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With the entry of the French into the American War of Independence, a fleet under the command of Admiral Keppel sailed from Spithead in the early summer of 1778 in search of the French in the Channel.
On 17 June while undertaking reconnaissance duties for the fleet, the cutter Alert, commanded by Lieutenant William George Fairfax, in company with the frigate Arethusa, intercepted the French frigate Belle Poule and the armed lugger Coureur. While Arethusa invited an engagement with Belle Poule, the Alert overhauled Coureur and ordered her to surrender. The Coureur's commander, Enseigne de Rosily adamantly refused and was immediately fired upon. During the ensuing engagement, undertaken at musket range, the Alert received several shots between 'wind and water' and suffered severe damage to her rigging. After an hour and a half, de Rosily having suffered five men killed and twelve wounded struck his colours. The Alert, though seriously mauled, had suffered only four wounded.
The action between Arethusa and the Belle Poule, however, was inconclusive and the engagement discontinued after a warm fight. Shortly afterwards, Keppel's fleet was returned to Spithead with Alert's prize.
The diorama depicts the moment when Alert began to overhaul Coureur and demand her surrender in 1:75th scale. The crew on Coureur's deck is preparing to deliver their answer while Alert's crew prepares to return fire.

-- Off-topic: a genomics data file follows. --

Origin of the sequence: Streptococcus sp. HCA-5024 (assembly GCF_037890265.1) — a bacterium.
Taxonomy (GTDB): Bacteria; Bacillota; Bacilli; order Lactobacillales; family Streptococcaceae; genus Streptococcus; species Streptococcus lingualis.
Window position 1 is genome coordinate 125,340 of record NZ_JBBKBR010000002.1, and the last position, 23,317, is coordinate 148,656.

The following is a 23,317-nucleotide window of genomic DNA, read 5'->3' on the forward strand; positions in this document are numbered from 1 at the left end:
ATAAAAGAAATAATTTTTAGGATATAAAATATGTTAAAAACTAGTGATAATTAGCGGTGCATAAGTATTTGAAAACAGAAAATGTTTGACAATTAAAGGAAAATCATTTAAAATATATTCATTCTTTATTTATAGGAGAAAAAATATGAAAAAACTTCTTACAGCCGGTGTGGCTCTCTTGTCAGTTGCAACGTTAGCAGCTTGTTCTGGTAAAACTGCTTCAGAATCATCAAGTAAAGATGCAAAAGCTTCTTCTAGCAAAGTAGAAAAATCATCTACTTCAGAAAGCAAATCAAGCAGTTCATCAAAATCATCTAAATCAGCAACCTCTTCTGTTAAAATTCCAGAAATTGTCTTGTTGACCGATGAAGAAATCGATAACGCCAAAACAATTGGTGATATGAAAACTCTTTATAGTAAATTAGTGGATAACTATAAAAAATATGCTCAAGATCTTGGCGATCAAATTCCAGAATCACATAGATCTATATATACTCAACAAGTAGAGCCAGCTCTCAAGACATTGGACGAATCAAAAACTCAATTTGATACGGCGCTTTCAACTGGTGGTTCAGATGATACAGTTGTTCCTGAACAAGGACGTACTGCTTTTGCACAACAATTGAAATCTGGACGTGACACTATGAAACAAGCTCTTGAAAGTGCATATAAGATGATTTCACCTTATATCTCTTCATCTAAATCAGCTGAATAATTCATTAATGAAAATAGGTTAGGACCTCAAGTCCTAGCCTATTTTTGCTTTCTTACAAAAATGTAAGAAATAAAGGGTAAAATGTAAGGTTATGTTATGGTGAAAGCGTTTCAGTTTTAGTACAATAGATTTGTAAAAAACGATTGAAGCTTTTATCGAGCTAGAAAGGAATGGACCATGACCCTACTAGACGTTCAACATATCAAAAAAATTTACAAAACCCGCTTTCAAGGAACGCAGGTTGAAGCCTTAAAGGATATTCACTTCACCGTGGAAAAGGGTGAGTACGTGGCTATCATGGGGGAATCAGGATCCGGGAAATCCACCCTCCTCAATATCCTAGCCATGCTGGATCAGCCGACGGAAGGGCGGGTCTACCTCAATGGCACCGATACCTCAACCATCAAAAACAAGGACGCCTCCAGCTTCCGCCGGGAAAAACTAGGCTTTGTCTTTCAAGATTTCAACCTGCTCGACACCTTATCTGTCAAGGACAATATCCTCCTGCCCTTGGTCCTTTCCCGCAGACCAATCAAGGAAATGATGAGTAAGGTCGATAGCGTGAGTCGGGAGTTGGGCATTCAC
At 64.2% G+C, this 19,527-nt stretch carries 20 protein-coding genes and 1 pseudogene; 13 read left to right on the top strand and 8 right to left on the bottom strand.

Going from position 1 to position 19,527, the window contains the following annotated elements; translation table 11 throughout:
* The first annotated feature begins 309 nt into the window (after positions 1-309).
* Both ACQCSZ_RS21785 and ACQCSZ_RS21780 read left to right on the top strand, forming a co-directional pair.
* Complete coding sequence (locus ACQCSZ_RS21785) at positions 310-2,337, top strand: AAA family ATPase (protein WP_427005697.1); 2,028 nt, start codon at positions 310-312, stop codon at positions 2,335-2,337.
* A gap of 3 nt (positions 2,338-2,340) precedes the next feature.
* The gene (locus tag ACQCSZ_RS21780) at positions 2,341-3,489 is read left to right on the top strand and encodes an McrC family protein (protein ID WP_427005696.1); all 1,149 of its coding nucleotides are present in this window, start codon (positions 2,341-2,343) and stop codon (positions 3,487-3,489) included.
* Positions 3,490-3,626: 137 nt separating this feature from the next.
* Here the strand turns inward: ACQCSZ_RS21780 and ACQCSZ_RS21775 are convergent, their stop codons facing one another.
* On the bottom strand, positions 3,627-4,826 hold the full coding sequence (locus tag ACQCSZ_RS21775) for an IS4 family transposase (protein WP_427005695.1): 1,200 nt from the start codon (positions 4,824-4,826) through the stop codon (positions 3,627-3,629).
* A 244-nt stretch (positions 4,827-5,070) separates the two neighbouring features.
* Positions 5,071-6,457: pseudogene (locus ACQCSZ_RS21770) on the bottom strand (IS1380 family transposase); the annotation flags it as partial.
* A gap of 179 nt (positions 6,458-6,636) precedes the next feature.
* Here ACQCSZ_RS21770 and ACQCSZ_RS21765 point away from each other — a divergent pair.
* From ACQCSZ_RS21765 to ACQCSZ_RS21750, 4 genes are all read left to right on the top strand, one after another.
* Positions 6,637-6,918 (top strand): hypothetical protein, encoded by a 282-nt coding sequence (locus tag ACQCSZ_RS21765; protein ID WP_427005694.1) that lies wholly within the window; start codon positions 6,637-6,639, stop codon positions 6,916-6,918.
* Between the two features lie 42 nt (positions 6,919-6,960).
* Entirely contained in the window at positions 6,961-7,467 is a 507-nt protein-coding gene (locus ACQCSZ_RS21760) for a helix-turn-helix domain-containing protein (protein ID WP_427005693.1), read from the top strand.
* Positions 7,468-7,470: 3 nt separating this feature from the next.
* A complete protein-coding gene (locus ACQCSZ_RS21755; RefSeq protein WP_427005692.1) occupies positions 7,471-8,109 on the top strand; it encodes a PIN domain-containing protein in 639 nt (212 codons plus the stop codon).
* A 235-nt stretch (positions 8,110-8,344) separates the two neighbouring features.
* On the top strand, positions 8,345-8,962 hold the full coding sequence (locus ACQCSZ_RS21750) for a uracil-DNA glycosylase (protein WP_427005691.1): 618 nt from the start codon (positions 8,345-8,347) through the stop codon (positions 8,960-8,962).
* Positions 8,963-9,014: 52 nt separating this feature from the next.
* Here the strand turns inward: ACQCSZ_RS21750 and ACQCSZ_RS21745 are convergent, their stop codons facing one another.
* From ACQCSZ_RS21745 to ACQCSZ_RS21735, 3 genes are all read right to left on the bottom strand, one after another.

Alert was built from scratch using the plans in the Anatomy of the Ship book.
The hull was carved from jelutong, masts and spars from hardwood dowel, decking in tanganyika, and sails from paper. Ships' boat, cannon, and anchors were taken from the Heller plastic kit of Victory; rigging blocks and buckets were cast fittings from Bluejacket Shipcrafters. All other fittings (hatches, oars, gratings, etc) were made from scraps of wood, plastic, and metal, or cobbled together using old kit fittings and parts in the scrap box.
Le Coureur is based on the Amati kit of the ship. However, only the cast resin hull, metal ships boat, cannons, etch brass transom piece, and anchors were taken from the kit and extensively modified (it would have been easier to have built them from scratch in the first place!) to match the plans of Le Coureur by Jean Boudriot and Hubert Berti. The remainder of the ship was scratchbuilt like the Alert.
For both models, the ships crews are wargame figures manufactured by AB Miniatures, Minifigs, and Thoroughbred Miniatures. The figures were fun to paint and all were well cast and detailed. The worst job a cutting off the stands. I primed the figures in white (Games Workshop white primer) and painted them with Vallejo acrylics. I shaded them with washes of thinned artists oils. I used burnt sienna for the hands and faces, and dark versions (not pure black) of the colour of clothing. Dark grey for white, dark red for red, dark blue for blue.
The ocean is paper maché coated with liquid gesso, painted with artist's acrylics and top coated with several applications of Future floor wax. I used Celluclay paper mache for the water. I sealed the board so it wouldn't warp (this is so important, or cover the board with Saran Wrap and built the paper mache up on that. Once dry, the Saran Wrap can be peeled off and the paper mache sea is glued to the wooden baseboard).
I made a styrofoam block of the hull cut out and built the paper mache to that. I cut it about .5" oversize so the hole is bigger than the hull. Using my fingers, I sculpted the sea taking into account the direction wind was blowing. I made swells by cutting up plinths of Styrofoam covered with paper mache.